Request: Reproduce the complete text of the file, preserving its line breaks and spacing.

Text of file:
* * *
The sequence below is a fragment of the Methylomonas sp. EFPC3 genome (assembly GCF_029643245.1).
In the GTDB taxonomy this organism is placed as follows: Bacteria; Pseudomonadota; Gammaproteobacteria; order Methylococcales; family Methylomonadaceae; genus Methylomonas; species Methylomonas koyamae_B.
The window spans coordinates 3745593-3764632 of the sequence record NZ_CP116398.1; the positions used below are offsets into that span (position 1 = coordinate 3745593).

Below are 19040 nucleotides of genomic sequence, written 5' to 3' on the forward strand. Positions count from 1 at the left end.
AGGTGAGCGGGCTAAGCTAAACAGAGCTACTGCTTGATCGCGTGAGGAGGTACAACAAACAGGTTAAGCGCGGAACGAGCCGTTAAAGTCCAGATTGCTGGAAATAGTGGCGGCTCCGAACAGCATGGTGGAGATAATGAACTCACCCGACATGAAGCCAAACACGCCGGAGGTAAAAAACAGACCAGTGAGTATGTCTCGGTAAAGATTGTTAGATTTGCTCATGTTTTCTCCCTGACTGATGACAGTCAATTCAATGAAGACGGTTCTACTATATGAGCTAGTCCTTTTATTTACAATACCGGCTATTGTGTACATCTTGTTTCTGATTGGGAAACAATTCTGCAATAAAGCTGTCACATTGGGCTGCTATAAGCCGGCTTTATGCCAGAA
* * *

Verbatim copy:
The sequence below is a fragment of the Methylomonas sp. EFPC3 genome (assembly GCF_029643245.1).
In the GTDB taxonomy this organism is placed as follows: Bacteria; Pseudomonadota; Gammaproteobacteria; order Methylococcales; family Methylomonadaceae; genus Methylomonas; species Methylomonas koyamae_B.
The window spans coordinates 3745593-3764632 of the sequence record NZ_CP116398.1; the positions used below are offsets into that span (position 1 = coordinate 3745593).

Below are 19040 nucleotides of genomic sequence, written 5' to 3' on the forward strand. Positions count from 1 at the left end.
AGGTGAGCGGGCTAAGCTAAACAGAGCTACTGCTTGATCGCGTGAGGAGGTACAACAAACAGGTTAAGCGCGGAACGAGCCGTTAAAGTCCAGATTGCTGGAAATAGTGGCGGCTCCGAACAGCATGGTGGAGATAATGAACTCACCCGACATGAAGCCAAACACGCCGGAGGTAAAAAACAGACCAGTGAGTATGTCTCGGTAAAGATTGTTAGATTTGCTCATGTTTTCTCCCTGACTGATGACAGTCAATTCAATGAAGACGGTTCTACTATATGAGCTAGTCCTTTTATTTACAATACCGGCTATTGTGTACATCTTGTTTCTGATTGGGAAACAATTCTGCAATAAAGCTGTCACATTGGGCTGCTATAAGCCGGCTTTATGCCAGAA